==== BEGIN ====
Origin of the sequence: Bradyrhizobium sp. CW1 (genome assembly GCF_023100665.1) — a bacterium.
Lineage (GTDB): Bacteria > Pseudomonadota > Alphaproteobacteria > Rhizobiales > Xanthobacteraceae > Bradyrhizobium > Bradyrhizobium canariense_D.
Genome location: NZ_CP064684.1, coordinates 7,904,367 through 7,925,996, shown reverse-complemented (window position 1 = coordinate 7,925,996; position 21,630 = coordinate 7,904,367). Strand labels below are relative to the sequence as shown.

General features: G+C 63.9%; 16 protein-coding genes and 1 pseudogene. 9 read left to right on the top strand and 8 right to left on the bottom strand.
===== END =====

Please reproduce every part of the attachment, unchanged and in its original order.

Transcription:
Origin of the sequence: Bradyrhizobium sp. CW1 (genome assembly GCF_023100665.1) — a bacterium.
Lineage (GTDB): Bacteria > Pseudomonadota > Alphaproteobacteria > Rhizobiales > Xanthobacteraceae > Bradyrhizobium > Bradyrhizobium canariense_D.
Genome location: NZ_CP064684.1, coordinates 7,904,367 through 7,925,996, shown reverse-complemented (window position 1 = coordinate 7,925,996; position 21,630 = coordinate 7,904,367). Strand labels below are relative to the sequence as shown.

General features: G+C 63.9%; 16 protein-coding genes and 1 pseudogene. 9 read left to right on the top strand and 8 right to left on the bottom strand.